The runner’s warm-up is a unique time. Before a hard workout, and even more-so for a race, there’s a lot that needs to happen both physically AND mentally.
A warm-up tells your legs to ‘wake up’ because they’re about to start running fast. Gradually notching down the pace, starting with the relaxed running, prepares the legs, rather than a complete SLAP in the face…the shock of a hard 400 off the bat. Got a bit of the lazy bug or backwards thinking towards the warm-up? (ie: Thinking that you’re ‘saving energy’ for the workout/race is backwards logic…hehe)
* Physiologically: Those super expensive cars can brag about going 0-60 in seconds, but your body doesn’t work that way. Sort of like you wouldn’t want to get ripped out of bed and chucked into the middle of a tempo run, your legs need time to adjust to, “Okay, time to run,” then “Okay, time to run FAST!” The science behind it can get wordy, but basically muscle function and glycogen burning (sourcing energy) works most efficiently when done through negative splits. Start slow (ie: running a warm-up) and work into those faster paces.
* Feels ‘easier’: Thanks to that science, your muscles, once introduced/eased into that pace, will make the same times feel relatively easier. You will be able to then run faster off of a proper warm-up. I think all runners are down for that.
* Mentally prepare: The warm-up is also a time for runners to get their heads on straight. Visualize what you want to accomplish during the workout, quell those nerves and keep them in check. Remember that you will stay relaxed and controlled when the pain is setting in.
What is a ‘real’ warm-up?
Studies are proving there should be more elements to your warm-up routine than just some easy running. Runners want all of those muscles alert and engaged before the hard running starts.
* Easy running: Aim for at least 15 minutes, I like at least 2 miles under my legs.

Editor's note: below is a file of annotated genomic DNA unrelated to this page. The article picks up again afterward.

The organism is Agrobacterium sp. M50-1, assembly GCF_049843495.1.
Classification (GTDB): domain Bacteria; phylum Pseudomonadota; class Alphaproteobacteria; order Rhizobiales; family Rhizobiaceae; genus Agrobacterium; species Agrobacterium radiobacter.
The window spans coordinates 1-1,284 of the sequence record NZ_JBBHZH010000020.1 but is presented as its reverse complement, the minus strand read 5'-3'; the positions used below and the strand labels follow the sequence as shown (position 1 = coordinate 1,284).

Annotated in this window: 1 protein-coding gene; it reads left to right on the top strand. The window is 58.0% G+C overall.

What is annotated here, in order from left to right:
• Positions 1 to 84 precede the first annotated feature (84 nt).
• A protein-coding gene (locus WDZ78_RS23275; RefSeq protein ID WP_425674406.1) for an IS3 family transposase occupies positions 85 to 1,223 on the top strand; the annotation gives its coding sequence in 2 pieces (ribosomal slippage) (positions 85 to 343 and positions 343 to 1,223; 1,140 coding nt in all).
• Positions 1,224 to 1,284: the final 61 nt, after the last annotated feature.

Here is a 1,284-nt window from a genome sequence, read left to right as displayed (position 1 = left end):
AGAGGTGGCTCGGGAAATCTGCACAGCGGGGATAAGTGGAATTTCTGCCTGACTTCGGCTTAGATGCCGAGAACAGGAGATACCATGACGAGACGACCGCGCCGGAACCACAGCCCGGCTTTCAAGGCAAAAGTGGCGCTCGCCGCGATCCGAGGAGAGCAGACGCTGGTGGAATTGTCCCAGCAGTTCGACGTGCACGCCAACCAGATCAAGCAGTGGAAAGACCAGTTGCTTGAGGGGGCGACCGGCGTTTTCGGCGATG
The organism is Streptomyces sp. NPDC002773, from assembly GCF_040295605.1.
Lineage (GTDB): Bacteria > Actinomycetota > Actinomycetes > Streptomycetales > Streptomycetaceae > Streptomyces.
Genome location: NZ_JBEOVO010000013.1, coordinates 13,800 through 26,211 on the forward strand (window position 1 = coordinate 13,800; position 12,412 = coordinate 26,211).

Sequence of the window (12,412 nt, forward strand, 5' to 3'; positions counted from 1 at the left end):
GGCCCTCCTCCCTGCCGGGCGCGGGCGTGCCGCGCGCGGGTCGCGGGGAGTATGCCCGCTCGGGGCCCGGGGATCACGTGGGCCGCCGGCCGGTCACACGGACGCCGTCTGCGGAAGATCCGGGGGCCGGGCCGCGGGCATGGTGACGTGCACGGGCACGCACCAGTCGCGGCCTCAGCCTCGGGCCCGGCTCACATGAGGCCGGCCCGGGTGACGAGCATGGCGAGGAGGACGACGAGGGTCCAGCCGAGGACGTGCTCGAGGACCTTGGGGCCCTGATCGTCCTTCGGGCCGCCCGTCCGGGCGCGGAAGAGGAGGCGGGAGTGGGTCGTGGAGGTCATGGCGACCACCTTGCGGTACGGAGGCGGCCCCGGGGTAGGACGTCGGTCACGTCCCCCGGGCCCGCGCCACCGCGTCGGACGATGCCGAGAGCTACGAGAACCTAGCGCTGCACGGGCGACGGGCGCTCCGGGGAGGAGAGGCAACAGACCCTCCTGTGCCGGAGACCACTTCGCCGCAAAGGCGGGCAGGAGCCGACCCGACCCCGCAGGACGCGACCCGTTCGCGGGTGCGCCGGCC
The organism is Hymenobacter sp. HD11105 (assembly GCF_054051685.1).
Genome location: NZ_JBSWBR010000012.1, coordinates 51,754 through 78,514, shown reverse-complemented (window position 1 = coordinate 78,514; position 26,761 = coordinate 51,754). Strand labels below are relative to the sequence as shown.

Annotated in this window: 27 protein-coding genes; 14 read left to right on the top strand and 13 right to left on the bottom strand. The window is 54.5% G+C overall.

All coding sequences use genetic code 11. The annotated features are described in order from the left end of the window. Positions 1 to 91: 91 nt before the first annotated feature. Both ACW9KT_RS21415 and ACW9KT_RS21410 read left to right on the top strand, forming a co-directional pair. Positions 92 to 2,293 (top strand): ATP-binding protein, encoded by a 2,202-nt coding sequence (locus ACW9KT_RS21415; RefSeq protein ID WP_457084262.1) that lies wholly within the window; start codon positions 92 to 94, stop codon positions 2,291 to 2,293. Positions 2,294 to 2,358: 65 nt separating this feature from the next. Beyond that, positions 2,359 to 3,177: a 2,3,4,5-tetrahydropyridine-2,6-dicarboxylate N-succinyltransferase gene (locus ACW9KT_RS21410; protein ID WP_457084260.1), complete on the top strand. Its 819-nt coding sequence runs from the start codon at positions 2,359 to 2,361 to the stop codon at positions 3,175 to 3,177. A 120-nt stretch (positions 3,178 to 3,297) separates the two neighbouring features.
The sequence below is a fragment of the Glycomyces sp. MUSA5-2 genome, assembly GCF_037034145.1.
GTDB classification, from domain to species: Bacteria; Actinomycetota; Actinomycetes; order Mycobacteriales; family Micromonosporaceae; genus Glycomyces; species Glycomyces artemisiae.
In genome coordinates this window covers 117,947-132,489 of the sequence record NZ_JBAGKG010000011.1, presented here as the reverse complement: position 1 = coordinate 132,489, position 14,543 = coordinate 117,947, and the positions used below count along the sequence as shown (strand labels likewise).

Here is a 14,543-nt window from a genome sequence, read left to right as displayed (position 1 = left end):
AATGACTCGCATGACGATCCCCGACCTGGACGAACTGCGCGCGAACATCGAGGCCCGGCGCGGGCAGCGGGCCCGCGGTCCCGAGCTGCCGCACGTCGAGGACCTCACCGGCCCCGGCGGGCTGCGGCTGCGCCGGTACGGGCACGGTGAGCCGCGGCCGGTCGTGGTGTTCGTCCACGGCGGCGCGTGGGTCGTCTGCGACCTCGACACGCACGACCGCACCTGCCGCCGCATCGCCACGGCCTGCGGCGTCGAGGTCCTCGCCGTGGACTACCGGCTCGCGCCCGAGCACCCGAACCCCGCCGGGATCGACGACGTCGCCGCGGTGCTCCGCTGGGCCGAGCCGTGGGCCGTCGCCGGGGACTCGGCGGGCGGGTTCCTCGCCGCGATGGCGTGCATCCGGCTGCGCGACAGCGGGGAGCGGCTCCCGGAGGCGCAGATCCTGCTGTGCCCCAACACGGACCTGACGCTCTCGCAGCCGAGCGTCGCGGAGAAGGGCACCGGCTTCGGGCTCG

* Dynamic stretching: Do some good stretching, here is where the more dynamic ones like leg swings are perfect.
* Drills: Skips, fast feet, etc. A series of drills will wake up the nervous system and get your legs firing faster. [I did an article on that HERE]
* Strides: Here is where you start to bring the pace down with a series of strides. Stay controlled and make each one progressively faster.
By the time you hit the line for that first interval or race you want to feel loose and ready to go. You don’t want to ‘waste’ the first interval, or mile of your race, because you’re still warming-up.
A bit more on the mental piece of a warm-up.
A runner’s warm-up is a process; over time you want to have the series of elements (stretches/drills/etc.) down so well you could do it on auto-pilot. This routine establishes continuity for your muscles but it also gives your MIND something concrete to focus on.
Focusing on the routine of your warm-up is an effective way to stay calm beforehand, rather than get overly worked-up with nerves. Especially on race day, by the time you start your warm-up you should feel ‘safety’ with it…it’s something that is the SAME, that you’ve done over and over again. Proof that you’ve made it through plenty of hard workouts, managed to fight through the pain, and you’re capable of doing that again.
A runner’s warm-up is the little cup ‘o joe the body needs to perk the heck up and get ready to run fast…it’s also a time to get your head on right and ready to tackle that workout or race! 🙂
The Boston Marathon tragedy is still haunting our thoughts and flooding runners with emotions. I am continually reminded of the good in humanity, in stark contrast to the horrifically dark side. While we will never be able to understand why or how a person or persons may be driven to lash out in this manner, hold tight to the reality that for every ‘bad seed’ there are many more with good intentions and of a benevolent manner.
Keep running united, keep running for Boston, and keep supporting all effected as best you can!
1) What’s your warm-up routine look like?
2) How do you use your warm-up to get your head screwed on right and ready to roll that workout/race?
3) How has your warm-up evolved over the years?
For most it’s gotten longer…haha.
4) What is something you’ve seen/heard/read that help shed some light over this recent tragedy…or given you some hope for humanity?
The immediate coming together of runners all over, and not just runners either.